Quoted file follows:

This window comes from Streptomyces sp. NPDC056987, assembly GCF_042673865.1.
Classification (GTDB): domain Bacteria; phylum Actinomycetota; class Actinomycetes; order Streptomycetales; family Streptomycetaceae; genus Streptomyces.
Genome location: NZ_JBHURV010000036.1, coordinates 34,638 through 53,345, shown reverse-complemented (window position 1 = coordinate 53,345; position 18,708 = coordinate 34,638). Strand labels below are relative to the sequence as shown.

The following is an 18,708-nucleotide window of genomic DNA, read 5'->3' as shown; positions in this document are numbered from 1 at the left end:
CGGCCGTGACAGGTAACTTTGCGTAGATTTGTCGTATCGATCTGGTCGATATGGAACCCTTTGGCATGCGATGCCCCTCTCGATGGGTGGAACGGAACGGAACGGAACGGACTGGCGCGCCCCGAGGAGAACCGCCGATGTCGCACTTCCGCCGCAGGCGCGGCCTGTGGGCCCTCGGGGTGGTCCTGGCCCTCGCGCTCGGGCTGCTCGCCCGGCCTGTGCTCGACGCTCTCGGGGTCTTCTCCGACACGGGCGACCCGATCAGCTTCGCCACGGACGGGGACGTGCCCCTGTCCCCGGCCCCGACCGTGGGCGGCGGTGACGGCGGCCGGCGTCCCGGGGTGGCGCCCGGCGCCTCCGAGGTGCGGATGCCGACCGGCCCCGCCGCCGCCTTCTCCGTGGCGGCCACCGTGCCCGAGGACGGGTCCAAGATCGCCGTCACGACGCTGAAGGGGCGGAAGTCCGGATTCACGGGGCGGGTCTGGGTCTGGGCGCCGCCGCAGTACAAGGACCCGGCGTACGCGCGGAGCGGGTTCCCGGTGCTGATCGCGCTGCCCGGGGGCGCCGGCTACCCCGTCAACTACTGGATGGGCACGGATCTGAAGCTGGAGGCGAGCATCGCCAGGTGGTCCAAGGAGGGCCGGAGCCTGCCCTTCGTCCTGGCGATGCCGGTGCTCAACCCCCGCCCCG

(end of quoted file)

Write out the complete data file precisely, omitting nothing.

This window comes from Streptomyces sp. NPDC056987, assembly GCF_042673865.1.
Classification (GTDB): domain Bacteria; phylum Actinomycetota; class Actinomycetes; order Streptomycetales; family Streptomycetaceae; genus Streptomyces.
Genome location: NZ_JBHURV010000036.1, coordinates 34,638 through 53,345, shown reverse-complemented (window position 1 = coordinate 53,345; position 18,708 = coordinate 34,638). Strand labels below are relative to the sequence as shown.

The following is an 18,708-nucleotide window of genomic DNA, read 5'->3' as shown; positions in this document are numbered from 1 at the left end:
CGGCCGTGACAGGTAACTTTGCGTAGATTTGTCGTATCGATCTGGTCGATATGGAACCCTTTGGCATGCGATGCCCCTCTCGATGGGTGGAACGGAACGGAACGGAACGGACTGGCGCGCCCCGAGGAGAACCGCCGATGTCGCACTTCCGCCGCAGGCGCGGCCTGTGGGCCCTCGGGGTGGTCCTGGCCCTCGCGCTCGGGCTGCTCGCCCGGCCTGTGCTCGACGCTCTCGGGGTCTTCTCCGACACGGGCGACCCGATCAGCTTCGCCACGGACGGGGACGTGCCCCTGTCCCCGGCCCCGACCGTGGGCGGCGGTGACGGCGGCCGGCGTCCCGGGGTGGCGCCCGGCGCCTCCGAGGTGCGGATGCCGACCGGCCCCGCCGCCGCCTTCTCCGTGGCGGCCACCGTGCCCGAGGACGGGTCCAAGATCGCCGTCACGACGCTGAAGGGGCGGAAGTCCGGATTCACGGGGCGGGTCTGGGTCTGGGCGCCGCCGCAGTACAAGGACCCGGCGTACGCGCGGAGCGGGTTCCCGGTGCTGATCGCGCTGCCCGGGGGCGCCGGCTACCCCGTCAACTACTGGATGGGCACGGATCTGAAGCTGGAGGCGAGCATCGCCAGGTGGTCCAAGGAGGGCCGGAGCCTGCCCTTCGTCCTGGCGATGCCGGTGCTCAACCCCCGCCCCG